Tunisia was the first Arab country to have a pro-democracy uprising in the winter of 2010-2011, and now it is the first to have held an election. Tunisians took to the polls on October 23 to choose a constituent assembly that will be tasked with drafting the country’s first democratic constitution and appointing a new transitional government. The elections were judged free and fair by a record number of domestic and foreign observers, testimony to the seriousness with which the interim government approached the poll. In the eyes of many observers, Tunisia is lighting the way forward where others — notably Egypt — are faltering.

In the days immediately after the January 14 departure of Zine El Abidine Ben Ali, Tunisia’s dictator of 23 years, the country’s future did not look so promising. Ben Ali’s former ministers attempted to provide continuity without popular legitimacy, the economy was a shambles, and protests and insecurity continued. It took three months for a government more representative of the revolution to be appointed, the former ruling party disbanded and the former regime elements sniping at passersby rounded up. The government, trade unions and major employers negotiated salary increases (generally of 10-15 percent), thus beginning to address the socio-economic grievances that were part of the uprising, notably in Tunisia’s poorer interior provinces, where mass protests against poverty and unemployment had taken place intermittently since at least 2008. With these tasks done, the path was cleared for the constituent assembly election, whose rules were hammered out between technocrats who had served under Ben Ali but were untainted by the worst of his abuses, and political forces that had to transform themselves quickly from underground and vanguard parties into mass-based organizations.

Tunisia’s transition thus far is not perfect — much remains to be done in transitional justice and reform of state institutions like the security sector, among other areas — but it has passed a major test in holding a credible, democratic election that generated a remarkably high turnout. Over 90 percent of the country’s 4.1 million registered voters went to the polls. The new constituent assembly and the next government have much work ahead of them, to be sure, but a threshold has been crossed: The transition is now in its second phase, able to concentrate on institutional reform and new government policies to redress socio-economic inequity.

An Islamist Victory

The Islamist Ennahda party was the election’s big winner, garnering 90 of the assembly’s 217 seats. It had been widely predicted that Ennahda would do well, even if many judged that the electoral system chosen — a “largest remainder” proportional list system — would decrease its organizational advantage. In fact, the reverse seems to have happened: Not only did the party win a plurality of seats nationwide, it won a plurality in almost every district in the country, including in Tunis, the capital. Moreover, Ennahda won three and a half times as many seats as its nearest rival, the centrist Congrès Pour la République (CPR) party led by long-exiled dissident Moncef Marzouki, and nearly five times the share of the popular vote (Ennahda controls 41 percent of seats with 37 percent of the popular vote, compared to CPR’s 12 percent of seats with 8 percent of the popular vote). In other words, not only is Ennahda clearly Tunisia’s strongest party, it appears to have deeper support, more evenly spread across the country, than any other party, having won at least 30 percent of seats in all districts but two, and more than one seat in every single domestic district.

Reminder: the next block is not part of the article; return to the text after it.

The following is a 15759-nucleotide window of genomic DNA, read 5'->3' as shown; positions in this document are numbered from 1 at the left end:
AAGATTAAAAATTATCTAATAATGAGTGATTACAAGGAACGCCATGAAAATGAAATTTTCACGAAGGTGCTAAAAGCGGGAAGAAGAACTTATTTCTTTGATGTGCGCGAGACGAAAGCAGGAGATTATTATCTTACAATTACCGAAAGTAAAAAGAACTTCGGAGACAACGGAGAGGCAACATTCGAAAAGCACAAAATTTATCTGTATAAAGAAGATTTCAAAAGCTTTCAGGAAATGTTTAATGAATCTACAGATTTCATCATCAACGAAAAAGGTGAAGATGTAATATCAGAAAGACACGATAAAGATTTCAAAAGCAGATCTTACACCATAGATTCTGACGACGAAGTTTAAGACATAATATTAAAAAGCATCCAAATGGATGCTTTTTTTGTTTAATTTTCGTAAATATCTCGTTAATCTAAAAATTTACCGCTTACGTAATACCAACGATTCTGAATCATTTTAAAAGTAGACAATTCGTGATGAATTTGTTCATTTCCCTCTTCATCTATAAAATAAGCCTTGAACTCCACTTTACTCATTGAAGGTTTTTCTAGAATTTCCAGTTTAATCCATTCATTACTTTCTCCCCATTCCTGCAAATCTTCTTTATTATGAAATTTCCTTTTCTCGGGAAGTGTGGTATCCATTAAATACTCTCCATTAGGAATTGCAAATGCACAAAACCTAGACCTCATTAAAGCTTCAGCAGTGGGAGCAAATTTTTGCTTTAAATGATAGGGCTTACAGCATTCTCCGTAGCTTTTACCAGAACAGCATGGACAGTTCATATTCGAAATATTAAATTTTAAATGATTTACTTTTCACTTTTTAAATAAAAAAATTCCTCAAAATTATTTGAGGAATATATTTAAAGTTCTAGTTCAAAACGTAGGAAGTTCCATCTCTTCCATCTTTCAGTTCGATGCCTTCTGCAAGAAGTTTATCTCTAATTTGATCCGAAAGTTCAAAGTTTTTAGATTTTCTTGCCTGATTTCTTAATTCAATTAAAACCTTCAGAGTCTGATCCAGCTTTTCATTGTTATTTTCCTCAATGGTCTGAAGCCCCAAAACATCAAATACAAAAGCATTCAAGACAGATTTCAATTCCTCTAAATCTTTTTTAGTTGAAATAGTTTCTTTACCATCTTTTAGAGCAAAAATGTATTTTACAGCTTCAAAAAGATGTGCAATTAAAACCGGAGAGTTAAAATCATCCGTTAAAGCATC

Ennahda started as an Islamist movement in Tunisia in the 1970s, partly inspired by the Muslim Brothers of Egypt. In the group’s early years, some of its members engaged in violence, bombing hotels and attacking a ruling-party headquarters, killing one person and splashing acid in the faces of others. Its supporters in the armed forces even plotted to take power in a coup in the last years of the rule of Habib Bourguiba, the secular-minded dictator who came to power with Tunisian independence from France in 1956.

Although Ben Ali warmed to Ennahda after he seized the presidency in a “medical coup” in 1987, the honeymoon was short-lived. Ennahda last competed in elections in Tunisia in 1989, with some of its members running as independents. After the independents made a strong showing, Ben Ali persecuted the group’s members and supporters on a massive scale. The families of Rachid Ghannouchi and other leaders of the movement fled the country, first to Algeria and then to Great Britain, where they were granted political asylum. London became a hub of Ennahda’s exiles, with Ghannouchi continuing to refine his religious ideas and taking the group’s official ideology on a more moderate path, away from the radicalism of Algeria during its civil war or even the more conservative strains of Islamism among the Egyptian Muslim Brothers.

The brutality that many exiled Ennahda members had endured also shaped the group, moving its platform toward a stronger defense of human rights than previously. Days before the October 23 election, at a party rally in the large lower-class Tunis suburb of Ben Arouss, speakers emphasized this legacy of suffering at the hands of the Ben Ali regime. “Every family in Tunisia has a member of Ennahda who was jailed, fired from their job, tortured, killed,” Ghannouchi told the crowd of thousands of men, women and children.

The other message of the Ennahda campaign was one of reassurance. Since the 1980s, Ghannouchi has condemned violence and said he supports political pluralism and democracy. The party endorsed the election’s requirement that electoral lists feature male and female candidates in alternating slots and pledged not to change the country’s progressive personal status law. The model Ennahda most often invokes is that of Turkey’s governing Justice and Development Party, known by its Turkish acronym AKP. “We want to enter modernity as Muslims, not as unbelievers,” Ghannouchi told the rally. Every single speaker emphasized the group’s support for women’s rights. Souad Abderrahim, a charismatic pharmacist and the only unveiled female candidate on one of Ennahda’s lists in Tunis, told the crowd: “We who were oppressed will oppress no one. We want to end this phobia.” (The mollifying stance persisted after the campaign: A large celebration planned for the evening after election day, when preliminary results clearly showed Ennahda in the lead, was canceled, apparently to avoid images of an Islamist victory dance.)